Fortunately, we have an abundance of qualified and progressive candidates.
 

Seth Grimes is my clear choice for Mayor. A former Ward 1 Councilmember for two terms, Seth is an extremely hard-working activist who uses a data-driven approach to decisions, plans reforms to make our city government more transparent and engage the considerable talent in our community. Seth’s work is centered on sustainability in all dimensions – social, economic and environmental. He has a strong track record in advancing equity and justice, reforming policing and public safety, housing and public spaces, climate change and other environmental actions. He is an enthusiastic communicator in person and uses a variety of media.

Seth is an environmental leader with a proven track record of initiating, writing and enacting environmental legislation (on pesticides, composting, banning polystyrene and creating the city’s sustainability office) at the local level and working with county and state officials to advance and enact climate and other environmental policy. 

Unfortunately, neither of the other candidates have demonstrated much interest or knowledge about climate change or other environmental issues.

An example of Seth’s thoroughness is getting the facts before acting. He introduced both the Young Activist Act of 2014 (inspired by Takoma Park youth) — Takoma Park’s first-in-the-state ban on polystyrene food serviceware — and 2015 legislation requiring commercial and apartment-building recycling. Seth’s first 2014 draft proposed to require commercial and apartment landlords to collect food waste for composting, building on city curbside collection of food waste. Then he did the research, visiting buildings to learn who their waste disposal companies were and calling each company to find out whether they had capabilities for composting. They did not, making compliance infeasible, so instead he put a composting “placeholder” into the legislation the council passed, a marker for future action.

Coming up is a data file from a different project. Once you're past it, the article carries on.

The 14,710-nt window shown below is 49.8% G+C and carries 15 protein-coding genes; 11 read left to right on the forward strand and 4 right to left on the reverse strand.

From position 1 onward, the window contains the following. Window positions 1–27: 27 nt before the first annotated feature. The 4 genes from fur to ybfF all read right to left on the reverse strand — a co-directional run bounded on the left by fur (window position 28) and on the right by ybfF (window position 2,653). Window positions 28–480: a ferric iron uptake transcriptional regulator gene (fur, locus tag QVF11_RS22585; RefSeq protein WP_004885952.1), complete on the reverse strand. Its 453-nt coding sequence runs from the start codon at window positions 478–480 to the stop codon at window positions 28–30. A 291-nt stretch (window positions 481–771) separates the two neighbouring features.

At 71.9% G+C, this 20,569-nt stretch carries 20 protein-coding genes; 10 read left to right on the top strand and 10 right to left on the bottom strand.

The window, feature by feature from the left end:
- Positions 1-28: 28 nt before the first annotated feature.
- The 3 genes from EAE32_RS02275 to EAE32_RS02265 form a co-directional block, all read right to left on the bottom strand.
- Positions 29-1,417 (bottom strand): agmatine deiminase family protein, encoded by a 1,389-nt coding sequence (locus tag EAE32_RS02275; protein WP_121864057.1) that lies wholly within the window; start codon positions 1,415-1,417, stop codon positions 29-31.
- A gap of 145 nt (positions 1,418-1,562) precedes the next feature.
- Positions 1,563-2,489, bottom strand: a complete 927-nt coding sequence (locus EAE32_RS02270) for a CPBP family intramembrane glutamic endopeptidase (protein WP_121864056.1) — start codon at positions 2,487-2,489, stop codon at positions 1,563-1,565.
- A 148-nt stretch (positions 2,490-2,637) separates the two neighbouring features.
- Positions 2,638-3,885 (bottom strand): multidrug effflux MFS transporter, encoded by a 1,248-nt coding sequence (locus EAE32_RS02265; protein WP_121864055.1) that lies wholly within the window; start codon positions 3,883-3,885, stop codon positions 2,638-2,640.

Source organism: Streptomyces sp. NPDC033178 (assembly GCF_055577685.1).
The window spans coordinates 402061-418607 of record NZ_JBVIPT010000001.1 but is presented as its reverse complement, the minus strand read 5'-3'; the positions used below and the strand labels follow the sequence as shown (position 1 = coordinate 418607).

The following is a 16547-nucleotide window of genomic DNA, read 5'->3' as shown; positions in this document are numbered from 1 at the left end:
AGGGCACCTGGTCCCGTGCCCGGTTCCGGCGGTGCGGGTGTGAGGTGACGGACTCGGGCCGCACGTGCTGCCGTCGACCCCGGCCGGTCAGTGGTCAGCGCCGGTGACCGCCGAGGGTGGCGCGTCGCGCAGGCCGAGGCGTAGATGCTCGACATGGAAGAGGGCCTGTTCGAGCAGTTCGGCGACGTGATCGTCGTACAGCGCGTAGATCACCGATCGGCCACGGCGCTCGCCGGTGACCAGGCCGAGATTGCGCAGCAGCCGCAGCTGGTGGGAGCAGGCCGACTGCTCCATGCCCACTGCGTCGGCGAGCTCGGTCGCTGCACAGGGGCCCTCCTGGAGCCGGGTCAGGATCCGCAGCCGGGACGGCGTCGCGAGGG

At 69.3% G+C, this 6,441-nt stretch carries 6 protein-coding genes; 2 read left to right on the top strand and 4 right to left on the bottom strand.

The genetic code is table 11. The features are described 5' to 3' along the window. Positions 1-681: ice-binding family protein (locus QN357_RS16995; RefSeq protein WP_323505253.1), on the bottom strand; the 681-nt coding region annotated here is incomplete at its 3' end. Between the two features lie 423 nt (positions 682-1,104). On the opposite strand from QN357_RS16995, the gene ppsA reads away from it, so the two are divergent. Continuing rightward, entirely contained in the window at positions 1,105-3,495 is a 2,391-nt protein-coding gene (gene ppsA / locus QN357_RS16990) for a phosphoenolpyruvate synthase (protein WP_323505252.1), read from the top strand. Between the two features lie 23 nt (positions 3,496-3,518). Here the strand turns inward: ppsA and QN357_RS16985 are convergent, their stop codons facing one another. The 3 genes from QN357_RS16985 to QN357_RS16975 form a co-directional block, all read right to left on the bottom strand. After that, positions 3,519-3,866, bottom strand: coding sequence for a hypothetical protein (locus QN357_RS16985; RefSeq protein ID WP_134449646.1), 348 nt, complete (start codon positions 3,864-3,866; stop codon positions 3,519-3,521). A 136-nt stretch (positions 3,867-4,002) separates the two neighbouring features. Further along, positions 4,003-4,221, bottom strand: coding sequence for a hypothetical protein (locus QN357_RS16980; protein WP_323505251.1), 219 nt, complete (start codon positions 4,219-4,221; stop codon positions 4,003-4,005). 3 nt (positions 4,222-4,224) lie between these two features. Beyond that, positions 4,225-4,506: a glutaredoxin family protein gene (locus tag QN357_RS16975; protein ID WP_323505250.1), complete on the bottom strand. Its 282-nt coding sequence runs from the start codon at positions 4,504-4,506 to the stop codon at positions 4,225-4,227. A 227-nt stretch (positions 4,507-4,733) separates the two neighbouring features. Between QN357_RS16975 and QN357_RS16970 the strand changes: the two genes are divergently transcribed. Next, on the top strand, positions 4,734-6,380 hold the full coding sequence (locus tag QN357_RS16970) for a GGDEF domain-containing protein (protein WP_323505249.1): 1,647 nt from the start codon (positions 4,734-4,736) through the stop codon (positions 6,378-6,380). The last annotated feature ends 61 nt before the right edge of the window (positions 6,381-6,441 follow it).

Noting that food waste is responsible for 8% to 10% of greenhouse gases globally, Seth promises to advance that action if elected mayor, to bring forward a Takoma Park Zero Waste initiative along the lines of the proposal he developed in 2019-20 as a member of the city Committee on the Environment.

Seth is relentless, which he understands is off-putting to some people. However, I think that our city needs a mayor who is relentless in advocating for all of our residents, making our city government more efficient and responsive, and in working to get more federal, state and county resources. Seth is at the point in his career where he can be a nearly full-time mayor.

My second-choice vote will go to Jarrett Smith who talks about a fresh more open approach to city government. My friends at Community Vision for Takoma have endorsed Jarrett in large part because of his more recent opposition to the proposed NDC development at Takoma Junction. However, if Jarrett and his fellow councilmembers at the time had joined in opposing NDC’s revised plans more than 5 years ago, we would not be at the point of controversy where we are today. I am also concerned about the lack of specificity in Jarrett’s statements and I am unconvinced of the need to cut city services as he proposes.

I will not be voting for Talisha Searcy. I have testified before the Council on three issues recently – in support of the Climate Action Framework resolution, purchase of an EV street sweeper and in opposition to the plans for Takoma Junction. Talisha voted against me every time! 

I am particularly concerned about Talisha’s recent statements about her vote opposing the Climate Action Framework resolution. Talisha says that she opposed this non-binding resolution because of lack of outreach to her ward and to businesses and other residents of the city. This is a cop out. It is Talisha’s duty as a Councilmember to reach out to her constituents and keep them informed and seek their opinion, rather than expecting the one-person city sustainability staff to do so. Other council members held meetings in their wards. Talisha could have done that. Additionally, Talisha introduced at least 3 amendments to weaken the resolution. All of her amendments were rejected by her fellow Councilmembers.